The wives of Islamic State jihadis told Kurdistan’s Rudaw news agency on Thursday that they are immune to the Chinese coronavirus, claiming that it is a form of divine retribution from Allah against infidels and non-Muslims.
Rudaw visited the wives and relatives of Islamic State terrorists kept at the al-Hol camp in Syrian Kurdistan. Asking them if they are concerned about the Chinese virus, the jihadis replied the pandemic is a form of divine retribution towards “crusader nations” who reject the teachings of Islam.
“Muslims won’t die of this virus, only infidels will,” one of the wives explained. “God has sent his army. This is one of God’s soldiers.”
Northeast Syria has not documented any cases, but those managing the Al-Hol camp do not currently have the necessary equipment to test individuals for the coronavirus. The few individuals tested need to wait for their samples to travel to Damascus and back. Northern Syria is controlled by Kurdish militias, while Damascus is still in the hands of dictator Bashar al-Assad.
According to expert Aymenn Jawad Al-Tamimi, cited by Rudaw, the Islamic State urged their fighters in a newsletter to exploit the fact that most nations on preoccupied with containing its spread.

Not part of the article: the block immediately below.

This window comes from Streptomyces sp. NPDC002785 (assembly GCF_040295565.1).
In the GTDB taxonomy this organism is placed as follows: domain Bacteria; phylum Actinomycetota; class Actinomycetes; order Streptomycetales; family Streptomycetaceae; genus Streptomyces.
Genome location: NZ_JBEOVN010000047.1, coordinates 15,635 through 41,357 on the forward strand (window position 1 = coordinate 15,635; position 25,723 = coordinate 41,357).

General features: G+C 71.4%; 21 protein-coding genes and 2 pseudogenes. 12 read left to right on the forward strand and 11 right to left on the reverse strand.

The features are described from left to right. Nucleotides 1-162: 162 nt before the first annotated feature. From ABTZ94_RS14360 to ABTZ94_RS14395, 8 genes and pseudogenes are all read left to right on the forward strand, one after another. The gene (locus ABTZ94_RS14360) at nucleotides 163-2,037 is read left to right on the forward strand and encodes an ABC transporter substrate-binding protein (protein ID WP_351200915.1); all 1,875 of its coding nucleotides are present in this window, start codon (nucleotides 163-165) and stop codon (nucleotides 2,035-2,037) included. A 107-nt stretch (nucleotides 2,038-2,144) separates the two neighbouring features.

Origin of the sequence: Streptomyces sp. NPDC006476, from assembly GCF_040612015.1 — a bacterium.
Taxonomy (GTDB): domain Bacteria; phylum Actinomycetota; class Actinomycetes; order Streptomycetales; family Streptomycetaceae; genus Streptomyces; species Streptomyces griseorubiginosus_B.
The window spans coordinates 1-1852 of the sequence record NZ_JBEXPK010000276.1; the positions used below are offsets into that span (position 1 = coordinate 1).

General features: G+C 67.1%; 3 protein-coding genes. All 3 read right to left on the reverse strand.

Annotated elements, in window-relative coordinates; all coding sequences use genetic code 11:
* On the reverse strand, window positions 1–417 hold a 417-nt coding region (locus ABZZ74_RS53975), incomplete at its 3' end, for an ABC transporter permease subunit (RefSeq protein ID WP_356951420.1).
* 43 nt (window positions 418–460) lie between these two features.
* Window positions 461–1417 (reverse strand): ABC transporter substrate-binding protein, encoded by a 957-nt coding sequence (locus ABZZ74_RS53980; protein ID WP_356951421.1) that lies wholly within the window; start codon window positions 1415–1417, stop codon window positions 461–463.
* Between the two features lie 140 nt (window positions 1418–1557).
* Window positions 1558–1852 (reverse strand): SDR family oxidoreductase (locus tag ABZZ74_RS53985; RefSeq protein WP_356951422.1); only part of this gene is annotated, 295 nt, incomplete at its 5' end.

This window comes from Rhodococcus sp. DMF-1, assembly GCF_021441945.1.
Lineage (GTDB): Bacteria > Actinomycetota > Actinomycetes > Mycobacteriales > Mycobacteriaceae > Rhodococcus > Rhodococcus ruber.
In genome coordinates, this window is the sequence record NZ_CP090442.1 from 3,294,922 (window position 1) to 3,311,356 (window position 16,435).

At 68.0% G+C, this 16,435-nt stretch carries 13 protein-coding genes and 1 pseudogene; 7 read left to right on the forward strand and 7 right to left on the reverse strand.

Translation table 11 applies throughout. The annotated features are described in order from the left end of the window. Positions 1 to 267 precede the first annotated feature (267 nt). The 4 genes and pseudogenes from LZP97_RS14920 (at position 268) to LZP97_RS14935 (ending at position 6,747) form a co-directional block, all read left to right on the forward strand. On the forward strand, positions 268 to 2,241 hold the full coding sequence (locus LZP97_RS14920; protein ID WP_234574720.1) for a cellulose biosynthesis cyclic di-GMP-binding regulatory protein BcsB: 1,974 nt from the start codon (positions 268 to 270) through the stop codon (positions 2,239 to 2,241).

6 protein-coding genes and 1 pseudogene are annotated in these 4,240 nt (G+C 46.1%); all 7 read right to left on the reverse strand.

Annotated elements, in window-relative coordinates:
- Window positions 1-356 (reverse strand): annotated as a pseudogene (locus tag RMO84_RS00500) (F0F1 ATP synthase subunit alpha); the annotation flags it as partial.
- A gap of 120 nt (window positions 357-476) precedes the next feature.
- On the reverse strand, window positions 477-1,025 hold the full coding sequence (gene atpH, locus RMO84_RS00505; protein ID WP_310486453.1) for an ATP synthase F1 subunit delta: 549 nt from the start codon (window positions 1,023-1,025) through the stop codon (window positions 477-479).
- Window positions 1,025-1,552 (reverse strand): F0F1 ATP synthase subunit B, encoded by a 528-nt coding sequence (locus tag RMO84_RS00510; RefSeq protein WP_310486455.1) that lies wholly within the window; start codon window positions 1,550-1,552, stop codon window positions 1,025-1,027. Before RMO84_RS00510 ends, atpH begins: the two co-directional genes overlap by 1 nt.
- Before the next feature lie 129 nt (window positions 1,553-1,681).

Al-Tamimi provided both a translation and summary of the newsletter, where the ISIS leadership explain that the “crusader nations have become preoccupied with security in their own lands, deploying some of their own security forces and armies in light of the epidemic and its current and potential ramifications on things like the economy, prices of goods, and the potential for chaos and disorder.”
The ‘Crusaders’ also face the pressures of their external military deployments at a time when they have been seeking to bring their troops home, even as they seek to reduce the likelihood of ‘mujahideen’ attacks against them inside their own countries and elsewhere. The last thing they want is for their current tribulations with the pandemic to coincide with the attacks in their own countries like the attacks in Paris, London and Brussels, or for the ‘mujahideen’ to conquer parts of the Earth as occurred in the past.
There is evidence that the pandemic has also failed to slow the current Islamic State insurgency, with the group staging a minor resurgence across Syria. Two Kurdish Peshmerga fighters were killed and another wounded following an attack on Tuesday evening, while on Thursday militants also killed two Popular Mobilization Forces fighters near Al-Sadeq military airport.
According to the London-based Syrian Observatory for Human Rights (SOHR), the caliphate carried out a large scale attack on al-Sokhna town in Syria’s eastern province of Homs, killing 27 regime soldiers and loyalist militiamen. At least 22 jihadis were later killed by retaliatory Russian airstrikes, the group added.